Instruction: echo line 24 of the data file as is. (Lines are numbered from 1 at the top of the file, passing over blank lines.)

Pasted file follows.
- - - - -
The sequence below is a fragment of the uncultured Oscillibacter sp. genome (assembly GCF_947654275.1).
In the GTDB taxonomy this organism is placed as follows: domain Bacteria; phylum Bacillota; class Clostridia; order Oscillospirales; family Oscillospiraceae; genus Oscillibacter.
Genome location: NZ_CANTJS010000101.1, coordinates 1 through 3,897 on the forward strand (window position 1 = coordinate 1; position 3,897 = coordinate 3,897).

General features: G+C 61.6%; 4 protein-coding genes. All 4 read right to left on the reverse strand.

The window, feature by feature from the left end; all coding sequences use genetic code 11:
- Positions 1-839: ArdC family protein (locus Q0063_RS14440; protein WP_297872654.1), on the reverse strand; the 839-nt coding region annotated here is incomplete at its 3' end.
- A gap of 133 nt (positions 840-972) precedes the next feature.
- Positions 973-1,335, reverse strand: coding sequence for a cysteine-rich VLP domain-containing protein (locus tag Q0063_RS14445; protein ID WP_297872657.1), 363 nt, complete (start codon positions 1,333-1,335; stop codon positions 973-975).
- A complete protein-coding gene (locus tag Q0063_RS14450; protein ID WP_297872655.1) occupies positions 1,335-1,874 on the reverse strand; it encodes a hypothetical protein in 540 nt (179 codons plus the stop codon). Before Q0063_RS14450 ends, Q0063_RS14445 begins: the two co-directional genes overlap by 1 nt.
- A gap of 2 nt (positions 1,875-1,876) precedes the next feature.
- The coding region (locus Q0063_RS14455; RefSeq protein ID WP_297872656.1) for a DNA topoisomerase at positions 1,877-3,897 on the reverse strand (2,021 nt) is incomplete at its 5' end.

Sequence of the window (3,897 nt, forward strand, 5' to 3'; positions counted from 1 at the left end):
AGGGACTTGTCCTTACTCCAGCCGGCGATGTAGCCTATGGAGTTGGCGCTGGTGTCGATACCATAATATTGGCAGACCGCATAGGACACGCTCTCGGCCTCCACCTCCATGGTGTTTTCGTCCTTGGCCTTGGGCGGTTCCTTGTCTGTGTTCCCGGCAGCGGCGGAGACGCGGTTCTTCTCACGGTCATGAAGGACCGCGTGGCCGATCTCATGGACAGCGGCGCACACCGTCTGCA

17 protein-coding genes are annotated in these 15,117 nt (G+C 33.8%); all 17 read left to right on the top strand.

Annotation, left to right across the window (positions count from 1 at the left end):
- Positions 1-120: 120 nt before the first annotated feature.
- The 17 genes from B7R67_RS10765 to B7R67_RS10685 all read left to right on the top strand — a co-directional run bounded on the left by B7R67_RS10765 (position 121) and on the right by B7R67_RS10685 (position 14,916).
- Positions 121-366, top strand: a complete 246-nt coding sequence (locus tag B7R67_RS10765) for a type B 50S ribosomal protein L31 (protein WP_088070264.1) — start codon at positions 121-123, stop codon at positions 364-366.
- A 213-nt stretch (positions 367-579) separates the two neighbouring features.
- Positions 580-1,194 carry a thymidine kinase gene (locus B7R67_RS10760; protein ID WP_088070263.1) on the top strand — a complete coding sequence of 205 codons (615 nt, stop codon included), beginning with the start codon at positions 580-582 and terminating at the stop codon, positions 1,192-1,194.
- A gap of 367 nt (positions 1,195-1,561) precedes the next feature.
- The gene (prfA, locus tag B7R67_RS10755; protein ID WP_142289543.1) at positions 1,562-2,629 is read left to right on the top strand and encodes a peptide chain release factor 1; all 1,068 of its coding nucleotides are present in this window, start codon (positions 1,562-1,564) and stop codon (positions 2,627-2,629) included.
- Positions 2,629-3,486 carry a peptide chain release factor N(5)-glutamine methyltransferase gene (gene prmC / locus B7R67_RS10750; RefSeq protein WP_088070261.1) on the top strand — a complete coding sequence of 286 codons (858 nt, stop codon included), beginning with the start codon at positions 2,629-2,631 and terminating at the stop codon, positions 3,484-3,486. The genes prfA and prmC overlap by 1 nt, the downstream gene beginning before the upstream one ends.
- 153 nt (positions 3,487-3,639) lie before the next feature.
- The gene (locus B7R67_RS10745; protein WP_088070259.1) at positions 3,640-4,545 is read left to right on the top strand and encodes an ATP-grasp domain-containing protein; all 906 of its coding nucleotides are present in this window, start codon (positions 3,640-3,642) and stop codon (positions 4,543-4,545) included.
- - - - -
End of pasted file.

- 153 nt (positions 3,487-3,639) lie before the next feature.